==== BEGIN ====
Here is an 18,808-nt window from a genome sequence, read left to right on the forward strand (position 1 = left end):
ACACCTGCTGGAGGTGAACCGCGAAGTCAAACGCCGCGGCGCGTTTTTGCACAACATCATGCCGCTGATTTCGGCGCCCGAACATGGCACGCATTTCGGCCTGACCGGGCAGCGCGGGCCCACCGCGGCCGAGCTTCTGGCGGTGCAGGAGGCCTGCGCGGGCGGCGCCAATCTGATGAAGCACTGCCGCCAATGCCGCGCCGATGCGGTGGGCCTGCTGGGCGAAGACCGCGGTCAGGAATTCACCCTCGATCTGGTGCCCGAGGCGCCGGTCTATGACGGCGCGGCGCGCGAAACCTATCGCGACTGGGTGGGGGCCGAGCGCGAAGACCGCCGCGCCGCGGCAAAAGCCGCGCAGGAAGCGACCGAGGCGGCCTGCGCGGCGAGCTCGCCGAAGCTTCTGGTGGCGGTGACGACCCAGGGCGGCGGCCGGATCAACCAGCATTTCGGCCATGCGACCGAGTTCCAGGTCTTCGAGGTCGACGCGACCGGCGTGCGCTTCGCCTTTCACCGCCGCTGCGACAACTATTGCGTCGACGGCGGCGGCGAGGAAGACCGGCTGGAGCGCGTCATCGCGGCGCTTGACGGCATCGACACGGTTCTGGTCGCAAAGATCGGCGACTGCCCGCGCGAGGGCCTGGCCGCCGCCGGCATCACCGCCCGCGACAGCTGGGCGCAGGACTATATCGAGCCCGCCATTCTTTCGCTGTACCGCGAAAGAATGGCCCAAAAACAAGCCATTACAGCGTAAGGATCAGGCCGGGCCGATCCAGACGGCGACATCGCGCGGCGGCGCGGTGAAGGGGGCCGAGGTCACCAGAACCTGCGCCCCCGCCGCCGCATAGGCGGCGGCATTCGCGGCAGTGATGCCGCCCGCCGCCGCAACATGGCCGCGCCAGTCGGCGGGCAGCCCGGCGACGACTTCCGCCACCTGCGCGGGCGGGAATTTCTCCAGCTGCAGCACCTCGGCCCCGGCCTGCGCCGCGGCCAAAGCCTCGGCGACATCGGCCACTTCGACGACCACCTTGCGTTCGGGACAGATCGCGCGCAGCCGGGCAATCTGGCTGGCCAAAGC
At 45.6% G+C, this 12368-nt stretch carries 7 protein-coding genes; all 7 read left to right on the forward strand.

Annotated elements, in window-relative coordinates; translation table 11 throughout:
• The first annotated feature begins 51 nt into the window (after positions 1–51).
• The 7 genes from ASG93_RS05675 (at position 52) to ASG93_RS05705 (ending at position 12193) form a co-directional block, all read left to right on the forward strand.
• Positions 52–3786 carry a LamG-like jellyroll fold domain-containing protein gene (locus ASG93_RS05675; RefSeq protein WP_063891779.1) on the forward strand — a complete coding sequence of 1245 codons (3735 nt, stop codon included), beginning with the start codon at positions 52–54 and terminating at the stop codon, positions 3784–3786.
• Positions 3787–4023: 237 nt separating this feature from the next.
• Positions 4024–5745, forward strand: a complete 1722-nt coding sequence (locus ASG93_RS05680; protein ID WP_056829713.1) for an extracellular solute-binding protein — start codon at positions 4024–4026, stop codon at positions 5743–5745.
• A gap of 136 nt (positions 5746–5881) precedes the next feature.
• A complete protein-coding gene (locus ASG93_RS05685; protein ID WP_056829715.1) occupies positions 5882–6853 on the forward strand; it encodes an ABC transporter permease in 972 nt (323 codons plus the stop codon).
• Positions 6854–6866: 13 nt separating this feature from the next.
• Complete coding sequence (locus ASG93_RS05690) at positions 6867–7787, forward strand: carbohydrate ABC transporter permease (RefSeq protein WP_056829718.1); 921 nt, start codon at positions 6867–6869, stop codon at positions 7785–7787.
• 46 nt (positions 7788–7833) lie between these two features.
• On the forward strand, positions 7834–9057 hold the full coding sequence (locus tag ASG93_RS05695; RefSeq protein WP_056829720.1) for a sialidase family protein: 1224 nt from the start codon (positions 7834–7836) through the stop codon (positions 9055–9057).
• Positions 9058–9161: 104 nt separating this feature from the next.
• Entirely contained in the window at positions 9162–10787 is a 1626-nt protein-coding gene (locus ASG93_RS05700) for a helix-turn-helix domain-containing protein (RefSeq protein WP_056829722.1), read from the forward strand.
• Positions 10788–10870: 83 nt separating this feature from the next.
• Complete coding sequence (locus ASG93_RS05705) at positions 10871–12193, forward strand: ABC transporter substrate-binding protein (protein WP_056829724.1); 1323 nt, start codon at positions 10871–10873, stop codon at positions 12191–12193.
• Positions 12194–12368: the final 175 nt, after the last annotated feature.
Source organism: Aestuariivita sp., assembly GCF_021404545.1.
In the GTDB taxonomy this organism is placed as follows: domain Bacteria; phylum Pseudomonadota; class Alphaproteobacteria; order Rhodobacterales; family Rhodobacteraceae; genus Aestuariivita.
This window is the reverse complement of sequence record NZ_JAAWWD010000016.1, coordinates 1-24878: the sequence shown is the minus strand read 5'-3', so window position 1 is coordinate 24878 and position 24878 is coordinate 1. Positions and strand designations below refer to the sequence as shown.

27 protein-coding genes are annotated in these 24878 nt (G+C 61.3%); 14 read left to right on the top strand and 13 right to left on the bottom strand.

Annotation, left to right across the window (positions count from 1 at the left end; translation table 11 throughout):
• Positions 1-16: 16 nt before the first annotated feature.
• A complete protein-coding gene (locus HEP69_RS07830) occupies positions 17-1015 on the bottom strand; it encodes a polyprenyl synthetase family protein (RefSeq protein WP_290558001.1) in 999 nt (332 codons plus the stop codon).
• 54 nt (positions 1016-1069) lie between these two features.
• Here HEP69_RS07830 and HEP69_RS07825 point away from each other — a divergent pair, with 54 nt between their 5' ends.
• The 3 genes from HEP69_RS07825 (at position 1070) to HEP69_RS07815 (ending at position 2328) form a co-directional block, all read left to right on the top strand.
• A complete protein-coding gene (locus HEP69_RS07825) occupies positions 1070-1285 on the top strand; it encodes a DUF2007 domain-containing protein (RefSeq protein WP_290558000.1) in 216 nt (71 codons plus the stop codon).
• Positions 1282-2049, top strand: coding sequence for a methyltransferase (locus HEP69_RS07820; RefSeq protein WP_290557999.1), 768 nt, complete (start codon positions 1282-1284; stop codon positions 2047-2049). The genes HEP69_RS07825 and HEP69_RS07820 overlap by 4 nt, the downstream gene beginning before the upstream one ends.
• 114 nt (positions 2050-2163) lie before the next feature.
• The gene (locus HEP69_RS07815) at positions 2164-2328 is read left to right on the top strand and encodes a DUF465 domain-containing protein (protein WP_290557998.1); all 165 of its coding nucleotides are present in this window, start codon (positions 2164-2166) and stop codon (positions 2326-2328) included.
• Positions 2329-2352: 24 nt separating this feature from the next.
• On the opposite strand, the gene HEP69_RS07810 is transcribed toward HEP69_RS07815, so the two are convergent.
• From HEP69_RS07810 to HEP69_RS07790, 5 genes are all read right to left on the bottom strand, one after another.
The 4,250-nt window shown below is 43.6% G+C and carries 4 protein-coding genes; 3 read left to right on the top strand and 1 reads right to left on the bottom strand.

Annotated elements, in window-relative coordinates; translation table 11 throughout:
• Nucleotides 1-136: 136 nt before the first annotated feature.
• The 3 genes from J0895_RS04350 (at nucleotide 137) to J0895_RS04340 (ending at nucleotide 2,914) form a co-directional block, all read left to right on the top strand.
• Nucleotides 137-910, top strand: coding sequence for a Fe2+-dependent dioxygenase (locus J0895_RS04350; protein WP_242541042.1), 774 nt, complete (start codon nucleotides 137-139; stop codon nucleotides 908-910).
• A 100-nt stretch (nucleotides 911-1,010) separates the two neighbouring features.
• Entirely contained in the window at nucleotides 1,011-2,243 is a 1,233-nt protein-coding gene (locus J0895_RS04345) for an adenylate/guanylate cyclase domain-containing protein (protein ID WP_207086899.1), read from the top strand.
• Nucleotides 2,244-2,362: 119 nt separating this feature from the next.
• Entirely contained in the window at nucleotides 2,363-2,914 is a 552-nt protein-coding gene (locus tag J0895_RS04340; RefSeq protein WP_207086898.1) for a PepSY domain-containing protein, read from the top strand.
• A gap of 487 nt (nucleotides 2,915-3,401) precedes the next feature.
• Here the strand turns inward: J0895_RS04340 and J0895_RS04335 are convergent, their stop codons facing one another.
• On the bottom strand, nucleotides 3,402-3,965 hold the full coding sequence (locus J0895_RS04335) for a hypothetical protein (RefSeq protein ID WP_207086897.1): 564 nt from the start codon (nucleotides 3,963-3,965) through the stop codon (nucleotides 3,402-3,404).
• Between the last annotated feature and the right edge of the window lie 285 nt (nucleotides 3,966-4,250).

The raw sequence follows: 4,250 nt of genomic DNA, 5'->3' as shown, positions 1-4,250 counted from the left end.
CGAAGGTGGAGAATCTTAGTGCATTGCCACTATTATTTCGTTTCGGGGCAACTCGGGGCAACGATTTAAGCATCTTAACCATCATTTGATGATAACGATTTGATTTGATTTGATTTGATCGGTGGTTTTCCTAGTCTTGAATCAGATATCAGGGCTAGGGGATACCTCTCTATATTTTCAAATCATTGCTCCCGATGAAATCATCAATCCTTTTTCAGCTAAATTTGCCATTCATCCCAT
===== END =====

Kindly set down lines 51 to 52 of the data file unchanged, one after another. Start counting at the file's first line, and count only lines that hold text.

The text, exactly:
The raw sequence follows: 4,250 nt of genomic DNA, 5'->3' as shown, positions 1-4,250 counted from the left end.
CGAAGGTGGAGAATCTTAGTGCATTGCCACTATTATTTCGTTTCGGGGCAACTCGGGGCAACGATTTAAGCATCTTAACCATCATTTGATGATAACGATTTGATTTGATTTGATTTGATCGGTGGTTTTCCTAGTCTTGAATCAGATATCAGGGCTAGGGGATACCTCTCTATATTTTCAAATCATTGCTCCCGATGAAATCATCAATCCTTTTTCAGCTAAATTTGCCATTCATCCCAT